Published: Tue, October 23, 2018

Erdogan: Khashoggi Killing a Premeditated Act

Erdogan: Khashoggi Killing a Premeditated Act

In an interview with state-run Anadolu Agency, Mevlut Cavusoglu also said Tuesday that Turkey has not shared evidence concerning his death at the Saudi consulate with any country but added that there may have been "an exchange of views between intelligence organizations". Another team went to the consulate and removed the hard disk from its security camera, he said.

Trump heralded Saudi Arabia's purchase of $110 billion worth of USA arms in 2017, though experts say that figure is inflated and some parts of the deal appear to still be up in the air.

From there, the investigation was slow, with Erdogan citing the diplomatic protections in place at the consulate. The body of Jamal Khashoggi is still missing.

Saudi officials admitted on Saturday the journalist died in a "fist-fight" inside the consulate, following two weeks of global pressure to reveal what happened to Khashoggi.

Erdogan said Saudi Arabia was obligated to reveal the identity of everyone involved and called for the prosecution of those responsible to happen in Turkey. He said blame can not only be put on some intelligence agents, and he suggested any trials take place in Istanbul because that is where Khashoggi died.

Jamal Khashoggi, 59, was a journalist who was fiercely critical of the Saudi government and the kingdom's rulers.

As a columnist for the Washington Post, Khashoggi had frequently criticized the Saudi government and Saudi Crown Prince Mohammed bin Salman. Khashoggi was last seen alive entering the Saudi Consulate in Istanbul in Turkey on October 2.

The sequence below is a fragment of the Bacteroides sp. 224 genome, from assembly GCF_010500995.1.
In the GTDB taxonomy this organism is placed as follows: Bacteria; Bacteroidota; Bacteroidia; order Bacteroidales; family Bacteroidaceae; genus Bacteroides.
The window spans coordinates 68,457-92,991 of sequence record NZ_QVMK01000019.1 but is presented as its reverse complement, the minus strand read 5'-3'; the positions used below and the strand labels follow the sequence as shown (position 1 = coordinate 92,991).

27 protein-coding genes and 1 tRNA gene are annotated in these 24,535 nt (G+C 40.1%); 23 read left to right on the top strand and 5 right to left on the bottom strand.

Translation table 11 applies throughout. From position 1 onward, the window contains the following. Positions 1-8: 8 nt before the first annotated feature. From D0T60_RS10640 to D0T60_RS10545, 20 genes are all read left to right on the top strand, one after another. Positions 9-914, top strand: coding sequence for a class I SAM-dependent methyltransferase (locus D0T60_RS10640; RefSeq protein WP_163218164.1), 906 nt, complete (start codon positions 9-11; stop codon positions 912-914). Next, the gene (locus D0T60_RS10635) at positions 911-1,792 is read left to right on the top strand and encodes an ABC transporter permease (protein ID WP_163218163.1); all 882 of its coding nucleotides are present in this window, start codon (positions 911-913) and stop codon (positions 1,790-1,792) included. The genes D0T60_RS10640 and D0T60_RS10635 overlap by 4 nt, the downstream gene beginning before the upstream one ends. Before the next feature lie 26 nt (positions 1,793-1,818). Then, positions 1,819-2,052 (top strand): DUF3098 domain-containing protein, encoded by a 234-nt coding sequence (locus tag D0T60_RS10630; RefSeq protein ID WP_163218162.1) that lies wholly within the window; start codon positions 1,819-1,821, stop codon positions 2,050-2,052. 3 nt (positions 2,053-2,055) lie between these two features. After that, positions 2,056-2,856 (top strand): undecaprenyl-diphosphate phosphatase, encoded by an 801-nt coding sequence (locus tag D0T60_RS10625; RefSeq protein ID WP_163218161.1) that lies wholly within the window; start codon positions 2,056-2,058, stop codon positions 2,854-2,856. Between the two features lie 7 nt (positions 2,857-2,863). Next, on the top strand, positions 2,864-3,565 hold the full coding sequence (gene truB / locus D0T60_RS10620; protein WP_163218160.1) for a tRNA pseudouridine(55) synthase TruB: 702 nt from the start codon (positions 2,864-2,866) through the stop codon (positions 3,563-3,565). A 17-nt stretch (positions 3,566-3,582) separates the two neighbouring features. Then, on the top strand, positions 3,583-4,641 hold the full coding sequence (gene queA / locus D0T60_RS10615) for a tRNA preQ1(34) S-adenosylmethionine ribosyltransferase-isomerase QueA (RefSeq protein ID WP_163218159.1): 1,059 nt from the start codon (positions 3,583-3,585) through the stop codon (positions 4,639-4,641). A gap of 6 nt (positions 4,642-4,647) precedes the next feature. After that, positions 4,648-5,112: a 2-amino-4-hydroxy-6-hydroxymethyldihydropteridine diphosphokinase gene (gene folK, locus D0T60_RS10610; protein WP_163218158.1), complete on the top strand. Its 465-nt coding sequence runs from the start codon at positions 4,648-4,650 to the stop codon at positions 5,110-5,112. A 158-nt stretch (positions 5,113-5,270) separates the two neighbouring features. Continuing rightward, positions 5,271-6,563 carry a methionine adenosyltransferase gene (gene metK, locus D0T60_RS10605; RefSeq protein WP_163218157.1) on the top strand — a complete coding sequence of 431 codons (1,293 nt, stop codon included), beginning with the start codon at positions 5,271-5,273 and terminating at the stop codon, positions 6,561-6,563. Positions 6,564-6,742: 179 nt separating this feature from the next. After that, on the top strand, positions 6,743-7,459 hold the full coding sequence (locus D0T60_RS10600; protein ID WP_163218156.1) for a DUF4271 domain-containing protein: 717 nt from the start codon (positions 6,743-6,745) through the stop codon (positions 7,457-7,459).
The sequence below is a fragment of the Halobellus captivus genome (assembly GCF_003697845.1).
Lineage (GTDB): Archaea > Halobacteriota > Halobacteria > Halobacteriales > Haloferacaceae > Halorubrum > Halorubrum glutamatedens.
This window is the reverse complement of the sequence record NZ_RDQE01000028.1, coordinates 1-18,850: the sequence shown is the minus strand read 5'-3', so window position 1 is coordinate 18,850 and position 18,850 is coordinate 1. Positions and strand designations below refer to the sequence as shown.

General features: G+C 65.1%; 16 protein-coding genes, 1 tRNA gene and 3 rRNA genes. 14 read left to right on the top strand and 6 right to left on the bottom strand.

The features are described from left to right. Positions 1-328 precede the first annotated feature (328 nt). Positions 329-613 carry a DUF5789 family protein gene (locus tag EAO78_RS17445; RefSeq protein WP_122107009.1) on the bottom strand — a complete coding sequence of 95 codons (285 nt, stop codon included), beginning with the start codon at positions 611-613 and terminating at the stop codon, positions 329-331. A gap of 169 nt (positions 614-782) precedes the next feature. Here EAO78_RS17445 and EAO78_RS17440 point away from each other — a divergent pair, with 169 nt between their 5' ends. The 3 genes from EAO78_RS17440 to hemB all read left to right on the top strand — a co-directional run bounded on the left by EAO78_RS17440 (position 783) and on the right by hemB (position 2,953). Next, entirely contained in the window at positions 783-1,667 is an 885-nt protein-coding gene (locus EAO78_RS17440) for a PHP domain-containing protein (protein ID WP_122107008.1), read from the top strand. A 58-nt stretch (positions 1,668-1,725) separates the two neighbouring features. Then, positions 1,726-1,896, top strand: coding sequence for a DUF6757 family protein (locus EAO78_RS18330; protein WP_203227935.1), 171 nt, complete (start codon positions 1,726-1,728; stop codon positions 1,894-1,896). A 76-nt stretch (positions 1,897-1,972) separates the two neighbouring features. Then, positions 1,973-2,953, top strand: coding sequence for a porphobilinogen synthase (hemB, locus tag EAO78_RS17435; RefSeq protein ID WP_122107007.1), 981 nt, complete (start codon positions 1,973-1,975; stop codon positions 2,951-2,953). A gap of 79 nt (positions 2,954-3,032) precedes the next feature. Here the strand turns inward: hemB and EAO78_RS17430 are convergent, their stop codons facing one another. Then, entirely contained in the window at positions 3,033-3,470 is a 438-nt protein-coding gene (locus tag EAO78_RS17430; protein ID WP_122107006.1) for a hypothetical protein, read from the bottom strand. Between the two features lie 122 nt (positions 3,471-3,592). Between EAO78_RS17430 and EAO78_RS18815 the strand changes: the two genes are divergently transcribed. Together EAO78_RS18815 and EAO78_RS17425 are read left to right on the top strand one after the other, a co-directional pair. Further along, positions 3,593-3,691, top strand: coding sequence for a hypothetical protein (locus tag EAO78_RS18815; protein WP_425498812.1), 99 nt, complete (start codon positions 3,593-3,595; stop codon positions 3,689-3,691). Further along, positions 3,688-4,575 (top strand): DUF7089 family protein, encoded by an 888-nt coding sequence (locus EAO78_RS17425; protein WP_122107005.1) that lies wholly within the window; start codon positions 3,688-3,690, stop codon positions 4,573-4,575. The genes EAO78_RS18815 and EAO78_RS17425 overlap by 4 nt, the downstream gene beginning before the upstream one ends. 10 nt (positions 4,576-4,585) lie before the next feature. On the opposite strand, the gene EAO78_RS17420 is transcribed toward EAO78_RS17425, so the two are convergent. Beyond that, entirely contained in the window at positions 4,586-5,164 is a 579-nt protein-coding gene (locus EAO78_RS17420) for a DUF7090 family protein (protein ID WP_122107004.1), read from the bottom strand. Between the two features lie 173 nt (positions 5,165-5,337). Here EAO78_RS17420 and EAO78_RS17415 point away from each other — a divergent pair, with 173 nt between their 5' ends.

The video was taken by Turkish law enforcement and shown Monday on CNN. In August, Saudi Arabia froze ties with Ottawa after Canada urged the release of jailed civil rights activists in the kingdom.

A major Saudi business conference opened in Riyadh on Tuesday morning, with the Future Investment Initiative (FII) overshadowed by the death of Saudi writer Jamal Khashoggi inside the kingdom's consulate in Istanbul, Turkey.

USA media reports said CIA Director Gina Haspel left the United States on Monday to go to Turkey to meet with officials there who are investigating Khashoggi's death. The Trump administration did not publicly say anything about her trip. Among the list of high-profile departures were Virgin founder Sir Richard Branson, JPMorgan Chase CEO Jamie Dimon, IMF Managing Director Christine Lagarde and U.S. Treasury Secretary Steven Mnuchin.

This describes a network of Twitter accounts, real people and bots, that amplify Saudi government denials of involvement and harassment of dissidents.

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